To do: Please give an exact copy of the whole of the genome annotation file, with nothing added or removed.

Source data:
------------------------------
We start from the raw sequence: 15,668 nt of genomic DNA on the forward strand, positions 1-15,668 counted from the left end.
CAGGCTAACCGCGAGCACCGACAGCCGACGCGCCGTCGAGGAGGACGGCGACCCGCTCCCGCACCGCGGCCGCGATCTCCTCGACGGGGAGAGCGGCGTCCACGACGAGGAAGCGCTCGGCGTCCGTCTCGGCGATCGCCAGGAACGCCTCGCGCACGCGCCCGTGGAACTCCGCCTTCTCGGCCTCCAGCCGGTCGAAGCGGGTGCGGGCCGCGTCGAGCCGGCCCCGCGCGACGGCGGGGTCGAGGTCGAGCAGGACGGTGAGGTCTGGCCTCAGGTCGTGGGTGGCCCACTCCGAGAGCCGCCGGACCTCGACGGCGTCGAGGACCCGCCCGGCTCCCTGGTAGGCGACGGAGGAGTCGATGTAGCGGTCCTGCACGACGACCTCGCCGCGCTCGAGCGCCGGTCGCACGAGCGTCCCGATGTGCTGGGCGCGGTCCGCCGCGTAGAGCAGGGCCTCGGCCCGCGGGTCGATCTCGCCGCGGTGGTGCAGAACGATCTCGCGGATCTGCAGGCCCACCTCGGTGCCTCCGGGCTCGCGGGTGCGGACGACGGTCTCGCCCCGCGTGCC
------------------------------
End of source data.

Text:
We start from the raw sequence: 15,668 nt of genomic DNA on the forward strand, positions 1-15,668 counted from the left end.
CAGGCTAACCGCGAGCACCGACAGCCGACGCGCCGTCGAGGAGGACGGCGACCCGCTCCCGCACCGCGGCCGCGATCTCCTCGACGGGGAGAGCGGCGTCCACGACGAGGAAGCGCTCGGCGTCCGTCTCGGCGATCGCCAGGAACGCCTCGCGCACGCGCCCGTGGAACTCCGCCTTCTCGGCCTCCAGCCGGTCGAAGCGGGTGCGGGCCGCGTCGAGCCGGCCCCGCGCGACGGCGGGGTCGAGGTCGAGCAGGACGGTGAGGTCTGGCCTCAGGTCGTGGGTGGCCCACTCCGAGAGCCGCCGGACCTCGACGGCGTCGAGGACCCGCCCGGCTCCCTGGTAGGCGACGGAGGAGTCGATGTAGCGGTCCTGCACGACGACCTCGCCGCGCTCGAGCGCCGGTCGCACGAGCGTCCCGATGTGCTGGGCGCGGTCCGCCGCGTAGAGCAGGGCCTCGGCCCGCGGGTCGATCTCGCCGCGGTGGTGCAGAACGATCTCGCGGATCTGCAGGCCCACCTCGGTGCCTCCGGGCTCGCGGGTGCGGACGACGGTCTCGCCCCGCGTGCC